This simple recognition, that there was life after her worst-case scenario, marked the beginning of Annette's transformation. She started going to trade shows and making cold calls. Today, while she still needs her day job, she arranges flowers for about two weddings a month. What's even more important is that she feels like a success, which provides her with the energy and motivation to persist.
You can jump-start just about any dream using these four steps:

1. Find the Flinch
Identify an important action you haven't taken. This could involve doing research, making a call, or just setting foot in your home office. It's possible that you've taken this action from time to time, but not consistently. Or you've taken it over and over with no success. What's crucial is that you recognize the moment when you ordinarily check out, not only from your dream but from your ongoing emotional flow. This is the point when you might reach for a distraction, go numb, or sink into a "What's the use?" depression.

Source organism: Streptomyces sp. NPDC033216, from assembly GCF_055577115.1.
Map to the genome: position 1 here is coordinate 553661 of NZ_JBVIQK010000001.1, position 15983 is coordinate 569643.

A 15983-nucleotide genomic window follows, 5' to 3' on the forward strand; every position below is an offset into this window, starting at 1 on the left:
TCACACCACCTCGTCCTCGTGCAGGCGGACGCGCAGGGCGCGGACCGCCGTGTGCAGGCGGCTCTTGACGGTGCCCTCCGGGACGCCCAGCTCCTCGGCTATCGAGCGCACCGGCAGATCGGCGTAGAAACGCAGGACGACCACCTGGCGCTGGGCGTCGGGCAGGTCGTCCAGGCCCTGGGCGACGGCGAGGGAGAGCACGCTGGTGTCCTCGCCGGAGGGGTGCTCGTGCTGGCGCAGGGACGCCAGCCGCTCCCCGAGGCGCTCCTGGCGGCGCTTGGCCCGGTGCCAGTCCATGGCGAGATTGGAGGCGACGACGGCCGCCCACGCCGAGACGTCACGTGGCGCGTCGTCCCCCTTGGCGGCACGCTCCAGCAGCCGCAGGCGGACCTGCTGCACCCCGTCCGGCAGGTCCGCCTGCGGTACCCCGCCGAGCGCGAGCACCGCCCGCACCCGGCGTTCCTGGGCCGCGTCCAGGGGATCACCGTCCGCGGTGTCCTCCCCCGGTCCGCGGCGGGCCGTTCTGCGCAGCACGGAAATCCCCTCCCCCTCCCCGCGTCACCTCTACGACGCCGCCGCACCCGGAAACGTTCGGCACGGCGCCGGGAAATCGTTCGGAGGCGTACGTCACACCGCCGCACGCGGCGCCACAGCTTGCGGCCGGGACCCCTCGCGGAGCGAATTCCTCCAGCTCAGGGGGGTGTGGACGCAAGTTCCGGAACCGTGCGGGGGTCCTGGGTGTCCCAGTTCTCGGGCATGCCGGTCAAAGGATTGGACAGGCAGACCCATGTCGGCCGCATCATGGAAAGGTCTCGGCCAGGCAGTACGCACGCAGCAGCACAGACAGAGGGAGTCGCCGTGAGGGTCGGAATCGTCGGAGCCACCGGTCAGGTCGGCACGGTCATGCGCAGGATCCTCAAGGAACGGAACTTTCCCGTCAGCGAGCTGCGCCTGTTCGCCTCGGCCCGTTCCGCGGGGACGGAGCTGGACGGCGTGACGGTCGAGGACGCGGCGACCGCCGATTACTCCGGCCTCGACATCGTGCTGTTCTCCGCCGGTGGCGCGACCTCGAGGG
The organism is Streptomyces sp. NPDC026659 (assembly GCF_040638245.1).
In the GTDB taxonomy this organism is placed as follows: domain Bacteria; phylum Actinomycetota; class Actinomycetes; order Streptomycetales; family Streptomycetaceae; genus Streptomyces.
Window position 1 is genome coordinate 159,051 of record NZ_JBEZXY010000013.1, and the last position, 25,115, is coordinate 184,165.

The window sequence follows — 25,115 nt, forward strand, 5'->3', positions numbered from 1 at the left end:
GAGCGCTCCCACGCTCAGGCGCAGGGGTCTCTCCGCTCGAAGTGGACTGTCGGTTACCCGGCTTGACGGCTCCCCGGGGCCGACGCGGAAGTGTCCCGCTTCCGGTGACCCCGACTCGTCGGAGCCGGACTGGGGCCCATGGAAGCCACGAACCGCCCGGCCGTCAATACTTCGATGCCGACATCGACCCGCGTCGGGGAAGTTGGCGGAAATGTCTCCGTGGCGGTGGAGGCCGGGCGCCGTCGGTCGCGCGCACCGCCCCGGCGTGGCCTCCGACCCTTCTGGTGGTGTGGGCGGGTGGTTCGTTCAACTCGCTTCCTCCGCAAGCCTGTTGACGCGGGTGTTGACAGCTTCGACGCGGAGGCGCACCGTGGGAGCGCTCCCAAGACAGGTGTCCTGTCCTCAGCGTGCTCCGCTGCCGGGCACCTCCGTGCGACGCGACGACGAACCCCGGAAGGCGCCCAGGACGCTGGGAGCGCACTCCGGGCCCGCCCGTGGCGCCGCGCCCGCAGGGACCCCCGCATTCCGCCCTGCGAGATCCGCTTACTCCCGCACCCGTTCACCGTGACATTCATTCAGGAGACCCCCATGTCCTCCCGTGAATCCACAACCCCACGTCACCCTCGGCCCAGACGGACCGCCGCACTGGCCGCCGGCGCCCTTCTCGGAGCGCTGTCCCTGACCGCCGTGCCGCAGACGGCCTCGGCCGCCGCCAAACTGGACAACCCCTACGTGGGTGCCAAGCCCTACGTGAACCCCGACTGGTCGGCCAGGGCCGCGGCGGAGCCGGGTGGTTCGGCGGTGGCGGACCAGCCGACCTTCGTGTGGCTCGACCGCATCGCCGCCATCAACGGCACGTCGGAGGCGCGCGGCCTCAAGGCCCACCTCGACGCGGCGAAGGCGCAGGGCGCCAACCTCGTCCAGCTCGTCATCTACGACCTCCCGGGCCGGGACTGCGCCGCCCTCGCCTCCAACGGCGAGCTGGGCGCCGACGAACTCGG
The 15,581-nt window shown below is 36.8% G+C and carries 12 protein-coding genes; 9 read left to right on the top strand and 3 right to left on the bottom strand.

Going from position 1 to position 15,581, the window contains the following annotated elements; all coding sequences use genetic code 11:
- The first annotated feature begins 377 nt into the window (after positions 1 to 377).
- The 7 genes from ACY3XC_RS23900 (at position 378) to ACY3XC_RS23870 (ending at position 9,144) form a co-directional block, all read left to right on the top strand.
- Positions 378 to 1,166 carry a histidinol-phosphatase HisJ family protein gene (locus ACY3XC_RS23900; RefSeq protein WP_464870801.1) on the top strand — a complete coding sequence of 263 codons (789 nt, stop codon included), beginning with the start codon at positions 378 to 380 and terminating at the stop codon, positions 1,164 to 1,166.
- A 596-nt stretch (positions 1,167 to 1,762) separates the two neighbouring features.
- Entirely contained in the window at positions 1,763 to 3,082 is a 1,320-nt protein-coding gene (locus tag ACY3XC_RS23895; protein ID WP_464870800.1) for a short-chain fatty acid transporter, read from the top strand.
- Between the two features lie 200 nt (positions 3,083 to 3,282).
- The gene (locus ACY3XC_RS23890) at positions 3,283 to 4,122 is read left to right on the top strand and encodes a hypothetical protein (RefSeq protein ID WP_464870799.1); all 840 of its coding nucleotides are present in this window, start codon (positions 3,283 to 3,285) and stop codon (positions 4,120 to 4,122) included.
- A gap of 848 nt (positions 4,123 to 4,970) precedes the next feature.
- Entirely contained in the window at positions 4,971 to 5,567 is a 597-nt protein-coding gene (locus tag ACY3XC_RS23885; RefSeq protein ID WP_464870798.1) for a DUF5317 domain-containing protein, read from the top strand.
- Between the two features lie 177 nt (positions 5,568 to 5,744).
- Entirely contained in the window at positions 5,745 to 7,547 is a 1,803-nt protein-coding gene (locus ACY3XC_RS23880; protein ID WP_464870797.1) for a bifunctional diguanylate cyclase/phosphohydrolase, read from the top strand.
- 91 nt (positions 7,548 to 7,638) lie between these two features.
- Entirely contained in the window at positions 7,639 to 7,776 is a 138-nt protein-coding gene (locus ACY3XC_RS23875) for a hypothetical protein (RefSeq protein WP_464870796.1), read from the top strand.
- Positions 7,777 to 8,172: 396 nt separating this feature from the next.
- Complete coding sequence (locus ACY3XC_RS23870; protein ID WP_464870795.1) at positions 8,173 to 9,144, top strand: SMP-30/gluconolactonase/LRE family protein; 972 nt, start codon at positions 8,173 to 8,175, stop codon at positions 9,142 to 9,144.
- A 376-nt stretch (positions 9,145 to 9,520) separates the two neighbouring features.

2. Go for the Jugular
If there weren't something very challenging for you to feel, you'd have no need to check out. To find that challenging emotion, ask yourself, What's the worst thing that could happen if I went forward in this moment? Rather than jump to conclusions, let the answer come on its own. Once you've discovered your worst-case scenario, ask, If this happened, what's the most awful feeling I'd have to endure? Again, let the answer arrive naturally, without rushing to uncover it. It may be fear, failure, loss, guilt, rejection, rage, hurt, or something uniquely yours. You know you're on the right track when your original flinch deepens, when you want to run for the hills.